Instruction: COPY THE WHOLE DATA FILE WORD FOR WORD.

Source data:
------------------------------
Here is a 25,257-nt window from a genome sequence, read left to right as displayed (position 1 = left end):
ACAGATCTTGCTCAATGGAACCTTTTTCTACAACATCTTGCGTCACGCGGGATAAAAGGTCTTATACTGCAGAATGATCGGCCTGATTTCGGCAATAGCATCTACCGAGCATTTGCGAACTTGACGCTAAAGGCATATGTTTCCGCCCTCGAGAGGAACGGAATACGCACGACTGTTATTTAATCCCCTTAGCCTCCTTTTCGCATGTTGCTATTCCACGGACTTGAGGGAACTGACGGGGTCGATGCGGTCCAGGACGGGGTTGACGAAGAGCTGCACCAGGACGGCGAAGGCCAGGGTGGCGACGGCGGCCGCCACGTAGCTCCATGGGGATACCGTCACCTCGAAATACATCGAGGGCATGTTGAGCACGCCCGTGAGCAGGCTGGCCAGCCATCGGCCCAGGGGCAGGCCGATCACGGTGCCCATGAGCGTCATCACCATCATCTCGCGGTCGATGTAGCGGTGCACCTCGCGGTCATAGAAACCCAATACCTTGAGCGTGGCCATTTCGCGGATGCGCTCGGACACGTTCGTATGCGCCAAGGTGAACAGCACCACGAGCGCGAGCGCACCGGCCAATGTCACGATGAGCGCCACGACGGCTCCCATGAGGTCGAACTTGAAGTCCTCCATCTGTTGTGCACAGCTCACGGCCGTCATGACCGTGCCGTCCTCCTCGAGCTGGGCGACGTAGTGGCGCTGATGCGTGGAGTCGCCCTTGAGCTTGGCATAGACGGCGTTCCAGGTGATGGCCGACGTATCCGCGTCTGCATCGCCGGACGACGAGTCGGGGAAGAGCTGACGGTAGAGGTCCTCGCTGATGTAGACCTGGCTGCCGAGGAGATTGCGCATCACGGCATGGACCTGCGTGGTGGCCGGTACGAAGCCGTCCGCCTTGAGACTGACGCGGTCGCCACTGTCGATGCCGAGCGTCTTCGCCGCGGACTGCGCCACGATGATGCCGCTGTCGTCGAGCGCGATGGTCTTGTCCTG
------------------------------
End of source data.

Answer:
Here is a 25,257-nt window from a genome sequence, read left to right as displayed (position 1 = left end):
ACAGATCTTGCTCAATGGAACCTTTTTCTACAACATCTTGCGTCACGCGGGATAAAAGGTCTTATACTGCAGAATGATCGGCCTGATTTCGGCAATAGCATCTACCGAGCATTTGCGAACTTGACGCTAAAGGCATATGTTTCCGCCCTCGAGAGGAACGGAATACGCACGACTGTTATTTAATCCCCTTAGCCTCCTTTTCGCATGTTGCTATTCCACGGACTTGAGGGAACTGACGGGGTCGATGCGGTCCAGGACGGGGTTGACGAAGAGCTGCACCAGGACGGCGAAGGCCAGGGTGGCGACGGCGGCCGCCACGTAGCTCCATGGGGATACCGTCACCTCGAAATACATCGAGGGCATGTTGAGCACGCCCGTGAGCAGGCTGGCCAGCCATCGGCCCAGGGGCAGGCCGATCACGGTGCCCATGAGCGTCATCACCATCATCTCGCGGTCGATGTAGCGGTGCACCTCGCGGTCATAGAAACCCAATACCTTGAGCGTGGCCATTTCGCGGATGCGCTCGGACACGTTCGTATGCGCCAAGGTGAACAGCACCACGAGCGCGAGCGCACCGGCCAATGTCACGATGAGCGCCACGACGGCTCCCATGAGGTCGAACTTGAAGTCCTCCATCTGTTGTGCACAGCTCACGGCCGTCATGACCGTGCCGTCCTCCTCGAGCTGGGCGACGTAGTGGCGCTGATGCGTGGAGTCGCCCTTGAGCTTGGCATAGACGGCGTTCCAGGTGATGGCCGACGTATCCGCGTCTGCATCGCCGGACGACGAGTCGGGGAAGAGCTGACGGTAGAGGTCCTCGCTGATGTAGACCTGGCTGCCGAGGAGATTGCGCATCACGGCATGGACCTGCGTGGTGGCCGGTACGAAGCCGTCCGCCTTGAGACTGACGCGGTCGCCACTGTCGATGCCGAGCGTCTTCGCCGCGGACTGCGCCACGATGATGCCGCTGTCGTCGAGCGCGATGGTCTTGTCCTG